Learn which plants thrive in your Hardiness Zone with our new interactive map!

How to Vacuum Algae Out of a Pool

By Brenda Priddy ; Updated September 21, 2017

Pools can quickly become covered in algae if the pool is left unattended even for a few days. The best way to prevent algae growth is keeping the pool well-chlorinated. Removing established algae can be harder task, but it's possible to use a pool vacuum to clear away the algae that's fouling your pool. Start by making sure all your tools are in working order.

Step 1

Assemble the pool vacuum if you haven't used it before. Attach the vacuum head to the hose, then connect the hose to the vacuum pump

Step 2

Sink the vacuum into the pool slowly before turning on the pump. This helps retain the proper suction that is necessary for the vacuum to work. Lean the vacuum against the pool wall.

Step 3

Put on an old swimsuit and a pair of gloves. Skim the top of the pool with a pool skimmer; sometimes algae is present on the top of the pool, which prevents you from seeing the pool bottom. Clear the algae off the pool surface so you can see into the water. Discard the algae and other contaminants far away from the pool, or in a trash can.

Step 4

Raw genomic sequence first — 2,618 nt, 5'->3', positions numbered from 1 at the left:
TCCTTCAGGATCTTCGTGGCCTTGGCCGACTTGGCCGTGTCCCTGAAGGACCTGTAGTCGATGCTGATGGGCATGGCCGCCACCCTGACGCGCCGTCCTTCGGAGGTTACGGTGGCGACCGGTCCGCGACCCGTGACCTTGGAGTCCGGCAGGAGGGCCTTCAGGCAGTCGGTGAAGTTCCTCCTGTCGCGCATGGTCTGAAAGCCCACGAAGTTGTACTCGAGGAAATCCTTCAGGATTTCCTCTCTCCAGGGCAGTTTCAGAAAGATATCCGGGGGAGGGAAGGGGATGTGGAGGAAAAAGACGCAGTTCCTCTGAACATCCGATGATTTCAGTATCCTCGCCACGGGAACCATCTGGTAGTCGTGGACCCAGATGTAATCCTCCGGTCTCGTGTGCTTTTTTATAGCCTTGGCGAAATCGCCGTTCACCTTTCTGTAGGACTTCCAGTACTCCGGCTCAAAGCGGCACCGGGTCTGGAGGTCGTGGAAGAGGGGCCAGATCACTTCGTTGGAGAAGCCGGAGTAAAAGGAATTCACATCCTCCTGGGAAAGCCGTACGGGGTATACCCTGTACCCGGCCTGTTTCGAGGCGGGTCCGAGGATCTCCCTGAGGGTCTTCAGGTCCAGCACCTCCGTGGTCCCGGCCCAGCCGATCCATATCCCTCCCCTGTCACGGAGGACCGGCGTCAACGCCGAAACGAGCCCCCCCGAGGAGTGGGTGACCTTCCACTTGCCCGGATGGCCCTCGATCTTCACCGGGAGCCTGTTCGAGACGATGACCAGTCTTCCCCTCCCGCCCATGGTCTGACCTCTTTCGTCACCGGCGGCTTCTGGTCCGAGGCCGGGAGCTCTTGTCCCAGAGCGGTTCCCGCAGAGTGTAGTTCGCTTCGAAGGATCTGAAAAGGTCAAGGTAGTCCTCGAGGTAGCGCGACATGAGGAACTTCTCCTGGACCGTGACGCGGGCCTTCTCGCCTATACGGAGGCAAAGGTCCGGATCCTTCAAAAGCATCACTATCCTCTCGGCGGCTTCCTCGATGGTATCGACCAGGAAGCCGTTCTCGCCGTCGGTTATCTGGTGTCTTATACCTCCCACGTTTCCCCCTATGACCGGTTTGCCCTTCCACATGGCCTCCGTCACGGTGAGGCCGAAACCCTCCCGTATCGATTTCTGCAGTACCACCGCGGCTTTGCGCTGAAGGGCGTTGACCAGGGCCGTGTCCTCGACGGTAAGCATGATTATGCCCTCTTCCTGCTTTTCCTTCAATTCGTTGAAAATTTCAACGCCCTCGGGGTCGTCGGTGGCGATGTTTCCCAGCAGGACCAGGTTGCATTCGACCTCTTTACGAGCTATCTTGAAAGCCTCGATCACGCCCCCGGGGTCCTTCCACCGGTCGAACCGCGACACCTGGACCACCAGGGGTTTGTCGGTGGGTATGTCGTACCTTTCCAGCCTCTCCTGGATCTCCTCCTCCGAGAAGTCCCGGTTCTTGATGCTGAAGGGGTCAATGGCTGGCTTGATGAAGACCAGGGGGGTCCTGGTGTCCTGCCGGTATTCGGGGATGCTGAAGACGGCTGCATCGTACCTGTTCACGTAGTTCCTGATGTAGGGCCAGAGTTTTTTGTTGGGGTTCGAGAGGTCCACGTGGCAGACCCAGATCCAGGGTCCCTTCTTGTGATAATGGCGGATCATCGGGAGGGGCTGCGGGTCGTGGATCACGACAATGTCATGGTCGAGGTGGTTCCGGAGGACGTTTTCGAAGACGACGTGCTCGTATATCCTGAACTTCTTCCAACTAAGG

Sweep the pool bottom and the sides of the pool walls with a long-handled brush to loosen any algae and contaminants that are firmly attached to the pool floor or stuck to the walls. Allow the water to settle for several minutes to a half-hour.

Step 5

Turn on the pool vacuum. Vacuum up the algae and debris that have settled on the bottom of the pool. Work slowly and use long, sweeping motions to prevent the algae from becoming stirred up. If algae remains, brush the walls and floor again and repeat the vacuuming process.


Things You Will Need

  • Pool vacuum
  • Long handled brush
  • Pool chlorine
  • Pool skimmer
  • Rubber gloves
  • Trash can
  • Old swimsuit


  • To prevent more algae from growing, be sure to use the recommended amount of chlorine in the pool.


  • Never vacuum a pool during rainy weather due to safety concerns.
  • Dispose of the removed algae in a trash can or it may grow right back because of its proximity to the water.

About the Author


Brenda Priddy has more than 10 years of crafting and design experience, as well as more than six years of professional writing experience. Her work appears in online publications such as Donna Rae at Home, Five Minutes for Going Green and Daily Mayo. Priddy also writes for Archstone Business Solutions and holds an Associate of Arts in English from McLennan Community College.